‘Overall I feel like it's giving us extra tools. And it feels like this whole other thing that we can use, because I feel right now that writers are much more accessible. You can be writing and then call a room in 20 minutes, which is what you can’t do in an actual physical room.’

She is basically working with one other key writer, Lulu Wang who wrote and directed indy hit The Farewell. The project is The Expatriates, set in Hong Kong and based on a novel. They work out what they are going to do, and bring in the whole group or specific parts. ‘Sometimes six people in a room is really handy on a particular day. And then the next day when you're just trying to push the character a little further, you only need two or three people to kind of throw that around or add value to the characters. 

‘Especially for Lu and I writing together, we can just leave the zoo. We can be writing and talking and in and out of each other’s lives much more than when we’re living in the same city. So that’s been really interesting.’ 

Looking to the future

Producers are thinking in two different ways. There’s a strong general belief that we can benefit from coming out of isolation early, so companies are looking for projects which are easy to mount and find financiers. The power of headline names will help along with cunning scheduling and cut-through premises.

According to Van Vuuren, ‘How can we take advantage of being the first country that's back up and running? So there's a producer hat you put on and think, how can we be nimble and pivot and so on. But there's a big other part of me that's looking at projects we're doing and thinking, What's the bigger emotional place we can go to?’

For Mike Jones, ‘the big change, the really big change is what are people going to want to watch on the other side of this pandemic? What kind of emotional experiences are audience looking for? And that feels like a great reset.

‘That’s an opportunity to see all kinds of stories that we haven't been able to tell or tell them from points of view we haven't been able to tell before, that audiences are going to be hungry for.’

Alice Bell was blunt and to the point. ’I think they are going to be looking for well ventilated dramas.’ 

‘When we come out of this, I don't know if we're going to be so interested in like the very, very dark, dark, dark’ says Chelsea Winstanley. ‘I feel like we're going to be looking for things that are bringing us together. We probably want to see some outside ‘scapes. So New Zealand is amazing for that.’

‘I also think the other thing that's going on right now is an awful lot of navel gazing. And yet that very often makes for good drama, good television,’ adds Van Vuuren. ‘How do we go large, how do we think beyond what we're experiencing right now, and elevate it, whether it's elevating the genre or taking in an emotional truth? 

‘And this might seem slightly grandiose, but every pitch I'm getting at the moment or every idea we're looking at developing, and then thinking about the creative team we put into a writers room, is really about working the story to take us emotionally to somewhere bigger than our lounge rooms or the last conversation we had.’

Light-hearted tips

Jackie van Beek: ‘Find a really good friend and team up with them like a kind of agent or manager or producer even if they've got no experience’. You  can pitch to this person, road test initial phone calls, check emails… ‘It makes everything more light hearted,’ she says.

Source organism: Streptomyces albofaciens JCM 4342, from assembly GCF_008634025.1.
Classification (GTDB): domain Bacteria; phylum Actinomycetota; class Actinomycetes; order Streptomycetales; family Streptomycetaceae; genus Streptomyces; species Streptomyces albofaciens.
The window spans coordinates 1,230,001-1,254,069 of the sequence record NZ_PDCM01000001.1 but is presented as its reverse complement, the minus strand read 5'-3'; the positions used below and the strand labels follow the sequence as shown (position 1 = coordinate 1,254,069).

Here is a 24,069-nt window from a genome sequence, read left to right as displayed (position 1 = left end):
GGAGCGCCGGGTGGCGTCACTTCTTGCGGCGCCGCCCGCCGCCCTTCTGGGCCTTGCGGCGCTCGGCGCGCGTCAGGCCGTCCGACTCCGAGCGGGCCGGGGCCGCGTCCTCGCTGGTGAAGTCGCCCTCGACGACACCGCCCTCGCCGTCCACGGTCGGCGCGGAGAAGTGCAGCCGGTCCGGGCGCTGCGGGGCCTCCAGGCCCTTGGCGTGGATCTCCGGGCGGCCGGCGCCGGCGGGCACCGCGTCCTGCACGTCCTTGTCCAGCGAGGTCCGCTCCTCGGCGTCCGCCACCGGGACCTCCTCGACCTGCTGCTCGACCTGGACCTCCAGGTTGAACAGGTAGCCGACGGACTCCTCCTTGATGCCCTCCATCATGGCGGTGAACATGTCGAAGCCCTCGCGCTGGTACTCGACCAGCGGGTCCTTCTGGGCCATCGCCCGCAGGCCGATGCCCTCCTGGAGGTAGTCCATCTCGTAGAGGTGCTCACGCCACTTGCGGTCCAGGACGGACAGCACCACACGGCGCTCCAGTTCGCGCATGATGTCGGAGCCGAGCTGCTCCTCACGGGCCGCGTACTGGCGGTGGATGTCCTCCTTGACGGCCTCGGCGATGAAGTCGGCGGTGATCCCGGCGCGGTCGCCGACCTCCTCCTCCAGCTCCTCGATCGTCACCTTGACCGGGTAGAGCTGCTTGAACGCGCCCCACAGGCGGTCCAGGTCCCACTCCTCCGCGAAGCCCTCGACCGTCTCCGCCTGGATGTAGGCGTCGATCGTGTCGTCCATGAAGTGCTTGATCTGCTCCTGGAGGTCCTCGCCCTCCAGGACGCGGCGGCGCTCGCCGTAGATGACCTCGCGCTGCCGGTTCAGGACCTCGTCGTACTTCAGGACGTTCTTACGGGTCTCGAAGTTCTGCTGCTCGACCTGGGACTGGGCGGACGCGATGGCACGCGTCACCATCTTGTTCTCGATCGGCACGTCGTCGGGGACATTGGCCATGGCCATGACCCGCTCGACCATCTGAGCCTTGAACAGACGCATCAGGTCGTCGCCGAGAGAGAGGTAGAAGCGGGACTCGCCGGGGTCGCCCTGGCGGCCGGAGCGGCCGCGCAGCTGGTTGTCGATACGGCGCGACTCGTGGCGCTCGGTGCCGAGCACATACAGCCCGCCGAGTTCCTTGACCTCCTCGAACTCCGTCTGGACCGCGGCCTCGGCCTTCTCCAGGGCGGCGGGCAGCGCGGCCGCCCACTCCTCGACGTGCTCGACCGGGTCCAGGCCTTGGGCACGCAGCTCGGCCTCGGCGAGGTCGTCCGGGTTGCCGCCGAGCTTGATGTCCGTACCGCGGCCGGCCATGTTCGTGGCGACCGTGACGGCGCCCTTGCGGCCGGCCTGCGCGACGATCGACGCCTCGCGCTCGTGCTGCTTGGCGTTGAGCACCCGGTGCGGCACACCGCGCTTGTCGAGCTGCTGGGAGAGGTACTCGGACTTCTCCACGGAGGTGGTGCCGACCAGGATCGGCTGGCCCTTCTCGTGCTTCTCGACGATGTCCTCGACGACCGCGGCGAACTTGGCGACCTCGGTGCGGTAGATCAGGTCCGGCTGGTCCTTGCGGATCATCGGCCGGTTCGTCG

Mike Jones: ‘I find when we get into a COVID headspace we tend to close down with thinking in words and spaces. There's some really good tools. We’ve discovered a tool called Miro Notes, which is essentially a virtual whiteboard. And that works really well to have a shared space where everyone can scribble on at the same time, and it's very visual.'

Christian Van Vuuren: thinking about short documents, think about outlines and pitch documents and don't feel like you've got to commit to writing that a big feature or 10 episode drama. What can you do that just puts a page together of an idea and then allow yourself to kind of drill that idea to see where it could go, bigger than your lounge room bigger than your own headspace?'

Perhaps the best line from the whole discussion came from van Beek: ‘A great thing I've been doing is paying my kids because there's not really much chance for them to go and earn money. I've been paying them $10 to read my treatments and give me feedback. It is so brutal, which I love. They're like,  “Dumb idea, should never be made. Don't waste anybody's time, don't waste their money.” I like that.'

A sudden silence

Covid-19 is an enormous hit to everyone's routine and sense of self. We are watching our mental health wobbling in unexpected directions, giving ourselves breaks for tanties and confusion. Alice Bell speaks for a lot of people in our sector when she says, 'I felt before we entered this like the world was at a cracking pace. I remember having a conversation with my girlfriends when I said, "I feel like I'm running and I'm constantly running, but I don't know where I'm running to."

'And everyone was like, "Yes, I am tired because I am just running".

'And now, we've stopped running. And it's really an opportunity to think about how we're living our lives and what we want. What we want to do next.'

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Jungle has put a diagram of some key points on its site which conveys the encouragement of the session. 

About the author

David Tiley is the editor of Screen Hub. He is a writer in screen media with a long mostly freelance career in educational programs, documentary, and government funding, with a side order in script editing. He values curiosity, humour and objectivity in support of Australian visions and the art of storytelling.

Twitter: @DavidTiley1